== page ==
Let's start with your generation of all the permutations. You generate all the permutations eagerly; you allocate arrays for all 360000+ permutations and stick them in a list. That's a huge amount of memory for something that you only need to access one at at time because you're using LINQ.

Rather than producing all permutations at once, you can produce them one at a time, as needed. I give several algorithms to do so here:

https://ericlippert.com/2013/04/15/producing-permutations-part-one/

You have a call to OrderBy, the result of which is ignored. I don't know why you have this in here. It's not expensive, but it's also unnecessary.

This

select permutation.Aggregate(string.Empty, (current, t) => current + char.GetNumericValue(t))
into number


is an incredibly expensive way to say let number = new string(permutation). It allocates some ten times more memory than is needed.

where number[0] != '0'


The where clause can be moved up to be

where permutation[0] != '0'


and now you are not even constructing the string if you don't need to.

You call long.Parse twice every time through. The result didn't change, but you compute it all over again.

Look at the interaction between the query and the filter. You make a char array into a string, then make that into a number, then pass it to the filter method, what is the first thing it does?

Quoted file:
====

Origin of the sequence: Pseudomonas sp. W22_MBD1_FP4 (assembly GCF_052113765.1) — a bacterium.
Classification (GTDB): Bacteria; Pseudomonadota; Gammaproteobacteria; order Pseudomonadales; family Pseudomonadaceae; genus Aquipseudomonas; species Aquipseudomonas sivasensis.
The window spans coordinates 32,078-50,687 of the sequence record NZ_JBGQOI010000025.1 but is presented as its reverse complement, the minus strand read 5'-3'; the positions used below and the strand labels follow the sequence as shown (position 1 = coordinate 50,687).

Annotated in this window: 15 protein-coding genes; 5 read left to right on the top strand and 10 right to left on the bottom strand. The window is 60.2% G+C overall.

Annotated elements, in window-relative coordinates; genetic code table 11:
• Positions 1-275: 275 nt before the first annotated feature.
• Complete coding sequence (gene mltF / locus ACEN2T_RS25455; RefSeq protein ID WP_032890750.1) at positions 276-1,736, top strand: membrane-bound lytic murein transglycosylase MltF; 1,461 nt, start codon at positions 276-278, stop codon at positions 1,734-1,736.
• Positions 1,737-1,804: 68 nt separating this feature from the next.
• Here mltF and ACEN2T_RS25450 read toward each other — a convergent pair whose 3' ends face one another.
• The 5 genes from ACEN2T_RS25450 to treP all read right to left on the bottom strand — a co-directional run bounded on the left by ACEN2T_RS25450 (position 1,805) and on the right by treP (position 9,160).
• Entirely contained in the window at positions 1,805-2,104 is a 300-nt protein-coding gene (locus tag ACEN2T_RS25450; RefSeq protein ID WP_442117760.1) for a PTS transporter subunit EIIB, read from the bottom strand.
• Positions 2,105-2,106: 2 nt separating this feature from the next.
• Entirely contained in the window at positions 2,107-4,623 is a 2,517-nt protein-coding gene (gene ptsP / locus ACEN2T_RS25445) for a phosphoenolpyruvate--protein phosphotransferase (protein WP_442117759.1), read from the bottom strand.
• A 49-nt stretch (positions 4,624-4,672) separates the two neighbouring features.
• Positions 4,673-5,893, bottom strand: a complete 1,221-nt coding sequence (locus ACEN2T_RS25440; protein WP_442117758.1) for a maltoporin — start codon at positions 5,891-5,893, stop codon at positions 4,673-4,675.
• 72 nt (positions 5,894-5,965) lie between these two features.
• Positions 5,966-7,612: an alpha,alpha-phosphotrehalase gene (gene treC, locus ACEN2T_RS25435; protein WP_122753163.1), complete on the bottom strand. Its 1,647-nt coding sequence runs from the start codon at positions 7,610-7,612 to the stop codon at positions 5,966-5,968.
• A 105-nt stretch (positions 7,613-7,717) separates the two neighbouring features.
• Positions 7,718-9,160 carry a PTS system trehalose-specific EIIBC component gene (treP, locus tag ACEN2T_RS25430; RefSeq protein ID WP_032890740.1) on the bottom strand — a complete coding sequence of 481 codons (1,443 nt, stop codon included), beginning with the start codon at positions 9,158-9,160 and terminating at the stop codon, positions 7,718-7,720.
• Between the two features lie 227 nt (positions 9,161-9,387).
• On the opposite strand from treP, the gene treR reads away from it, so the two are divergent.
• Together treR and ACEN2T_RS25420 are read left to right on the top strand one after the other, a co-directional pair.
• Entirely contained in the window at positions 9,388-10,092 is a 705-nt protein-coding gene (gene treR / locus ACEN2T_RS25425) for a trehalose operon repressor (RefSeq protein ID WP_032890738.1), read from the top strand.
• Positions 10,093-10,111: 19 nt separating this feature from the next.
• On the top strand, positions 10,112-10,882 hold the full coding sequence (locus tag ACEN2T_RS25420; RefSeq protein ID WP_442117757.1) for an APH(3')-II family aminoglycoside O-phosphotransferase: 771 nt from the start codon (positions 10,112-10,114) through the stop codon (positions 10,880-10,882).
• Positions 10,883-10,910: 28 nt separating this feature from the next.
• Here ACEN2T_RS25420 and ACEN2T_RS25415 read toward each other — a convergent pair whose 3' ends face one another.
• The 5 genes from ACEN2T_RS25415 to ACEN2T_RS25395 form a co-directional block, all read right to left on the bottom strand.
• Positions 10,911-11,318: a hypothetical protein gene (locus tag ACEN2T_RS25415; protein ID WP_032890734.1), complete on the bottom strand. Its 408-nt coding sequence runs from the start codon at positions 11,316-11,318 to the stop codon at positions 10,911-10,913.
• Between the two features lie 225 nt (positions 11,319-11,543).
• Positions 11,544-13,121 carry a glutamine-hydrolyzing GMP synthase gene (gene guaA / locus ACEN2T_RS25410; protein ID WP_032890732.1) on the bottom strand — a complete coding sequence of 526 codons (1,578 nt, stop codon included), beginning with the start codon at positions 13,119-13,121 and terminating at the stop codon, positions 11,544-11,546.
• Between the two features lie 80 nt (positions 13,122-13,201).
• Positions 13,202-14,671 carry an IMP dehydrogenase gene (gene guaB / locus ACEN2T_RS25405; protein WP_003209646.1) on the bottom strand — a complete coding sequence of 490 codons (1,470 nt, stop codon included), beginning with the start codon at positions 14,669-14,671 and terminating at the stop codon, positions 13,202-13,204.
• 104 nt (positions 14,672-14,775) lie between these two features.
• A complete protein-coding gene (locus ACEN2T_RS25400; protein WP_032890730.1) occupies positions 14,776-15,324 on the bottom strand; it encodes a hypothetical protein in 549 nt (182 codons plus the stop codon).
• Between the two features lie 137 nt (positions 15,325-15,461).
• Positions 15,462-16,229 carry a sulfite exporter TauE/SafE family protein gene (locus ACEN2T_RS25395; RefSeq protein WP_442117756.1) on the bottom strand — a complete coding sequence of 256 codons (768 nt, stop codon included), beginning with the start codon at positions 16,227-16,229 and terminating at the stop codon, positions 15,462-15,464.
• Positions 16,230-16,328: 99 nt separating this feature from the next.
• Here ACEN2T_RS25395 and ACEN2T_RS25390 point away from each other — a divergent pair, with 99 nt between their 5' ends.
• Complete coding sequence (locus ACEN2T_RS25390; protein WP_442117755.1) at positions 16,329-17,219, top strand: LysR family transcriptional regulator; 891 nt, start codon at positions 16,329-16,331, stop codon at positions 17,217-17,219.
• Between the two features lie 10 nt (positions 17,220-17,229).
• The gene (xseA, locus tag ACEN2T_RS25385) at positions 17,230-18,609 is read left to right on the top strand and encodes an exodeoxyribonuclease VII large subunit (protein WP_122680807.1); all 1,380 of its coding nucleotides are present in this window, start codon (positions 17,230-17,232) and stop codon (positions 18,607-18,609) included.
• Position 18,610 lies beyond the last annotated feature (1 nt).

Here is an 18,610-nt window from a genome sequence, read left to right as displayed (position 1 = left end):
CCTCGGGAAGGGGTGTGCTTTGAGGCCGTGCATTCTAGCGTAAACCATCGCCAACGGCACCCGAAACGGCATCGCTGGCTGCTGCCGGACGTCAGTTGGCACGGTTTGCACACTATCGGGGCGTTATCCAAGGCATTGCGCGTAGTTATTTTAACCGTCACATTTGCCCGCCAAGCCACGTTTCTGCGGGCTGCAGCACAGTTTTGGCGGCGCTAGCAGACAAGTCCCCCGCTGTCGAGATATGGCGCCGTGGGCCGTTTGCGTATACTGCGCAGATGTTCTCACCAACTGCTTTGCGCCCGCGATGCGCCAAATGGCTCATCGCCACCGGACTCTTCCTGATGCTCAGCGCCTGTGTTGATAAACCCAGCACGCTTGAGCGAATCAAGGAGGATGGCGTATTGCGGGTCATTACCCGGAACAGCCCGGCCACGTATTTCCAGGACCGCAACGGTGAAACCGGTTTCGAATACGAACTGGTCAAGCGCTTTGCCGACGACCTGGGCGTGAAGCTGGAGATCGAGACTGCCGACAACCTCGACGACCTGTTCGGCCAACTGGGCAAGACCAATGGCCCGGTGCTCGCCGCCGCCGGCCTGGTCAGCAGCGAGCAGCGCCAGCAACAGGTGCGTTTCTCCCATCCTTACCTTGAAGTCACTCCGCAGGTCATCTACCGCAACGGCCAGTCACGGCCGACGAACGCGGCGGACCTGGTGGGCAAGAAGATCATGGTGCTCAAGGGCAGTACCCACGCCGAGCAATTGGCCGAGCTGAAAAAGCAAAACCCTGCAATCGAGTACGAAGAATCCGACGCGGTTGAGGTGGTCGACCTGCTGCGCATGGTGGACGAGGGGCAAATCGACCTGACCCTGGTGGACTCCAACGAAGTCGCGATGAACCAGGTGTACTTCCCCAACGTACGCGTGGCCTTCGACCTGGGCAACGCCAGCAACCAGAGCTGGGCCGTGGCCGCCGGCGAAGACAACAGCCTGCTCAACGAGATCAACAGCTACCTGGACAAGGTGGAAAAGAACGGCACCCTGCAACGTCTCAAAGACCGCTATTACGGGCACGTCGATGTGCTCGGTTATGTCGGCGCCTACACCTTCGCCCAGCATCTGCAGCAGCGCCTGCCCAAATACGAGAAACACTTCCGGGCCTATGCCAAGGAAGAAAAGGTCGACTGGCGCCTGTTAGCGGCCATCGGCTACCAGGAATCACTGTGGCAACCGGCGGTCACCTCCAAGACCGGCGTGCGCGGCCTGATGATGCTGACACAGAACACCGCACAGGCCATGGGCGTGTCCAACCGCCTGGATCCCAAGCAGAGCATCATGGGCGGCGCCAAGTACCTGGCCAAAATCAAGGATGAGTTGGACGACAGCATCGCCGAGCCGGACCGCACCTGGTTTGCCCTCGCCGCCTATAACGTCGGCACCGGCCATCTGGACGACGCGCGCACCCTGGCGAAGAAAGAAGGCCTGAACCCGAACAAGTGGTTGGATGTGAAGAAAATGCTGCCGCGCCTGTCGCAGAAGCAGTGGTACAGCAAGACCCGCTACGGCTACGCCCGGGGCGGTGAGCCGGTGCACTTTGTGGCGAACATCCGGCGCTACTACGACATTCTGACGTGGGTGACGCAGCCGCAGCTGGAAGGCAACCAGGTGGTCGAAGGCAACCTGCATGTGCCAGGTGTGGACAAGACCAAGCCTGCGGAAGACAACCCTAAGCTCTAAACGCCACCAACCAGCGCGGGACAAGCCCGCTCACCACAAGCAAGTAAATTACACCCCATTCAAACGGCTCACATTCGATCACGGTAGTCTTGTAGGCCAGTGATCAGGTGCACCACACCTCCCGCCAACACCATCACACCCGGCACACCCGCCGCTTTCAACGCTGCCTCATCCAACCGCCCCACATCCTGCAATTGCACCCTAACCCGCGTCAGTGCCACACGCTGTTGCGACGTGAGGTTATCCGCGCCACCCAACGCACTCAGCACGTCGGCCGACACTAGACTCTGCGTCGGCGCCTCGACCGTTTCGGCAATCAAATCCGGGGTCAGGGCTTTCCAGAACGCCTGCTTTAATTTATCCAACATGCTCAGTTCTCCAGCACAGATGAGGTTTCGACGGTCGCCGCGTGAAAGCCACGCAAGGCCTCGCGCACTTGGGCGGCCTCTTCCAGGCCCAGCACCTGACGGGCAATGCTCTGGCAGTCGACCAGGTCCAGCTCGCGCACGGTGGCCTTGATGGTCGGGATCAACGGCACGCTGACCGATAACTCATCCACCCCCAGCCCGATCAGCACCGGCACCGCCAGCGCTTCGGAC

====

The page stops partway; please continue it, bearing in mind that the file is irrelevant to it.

private static bool IsDivisibleByPrimes(long inputPandigital)
{
char[] digits = inputPandigital.ToString().ToCharArray();


Let's sum up. You have an array of chars, so you turn it into a string, then turn it into a long, then turn it back into a string, then decompose it into a char array THIS IS INSANITY.

Get this whole query re-organized:

from permutation in permutations
where permutation[0] != '0'
where IsDivisibleByPrimes(permutation)
select long.Parse(new string(permutation))


Make IsDivisibleByPrimes take a char array if that's what it needs.

Wow, is that ever easier to read, and probably a lot faster.

You make that mistake again here:

if (int.Parse(temp)%i != 0)


You're calling int.Parse every time through the loop, despite the fact that temp hasn't changed.

But why call it at all? You have the chars, just add them up:

int number = 0;
...
for (int i = end; i >= start; i--)
number = 10 * number + digits[i] - '0';


If the digits are 1 2 3 then we start with 0, multiply it by 10, get 0, add 1. Then multiply that by 10, add 2, we've got 12. Multiply by 10, add 3, we've got 123, done.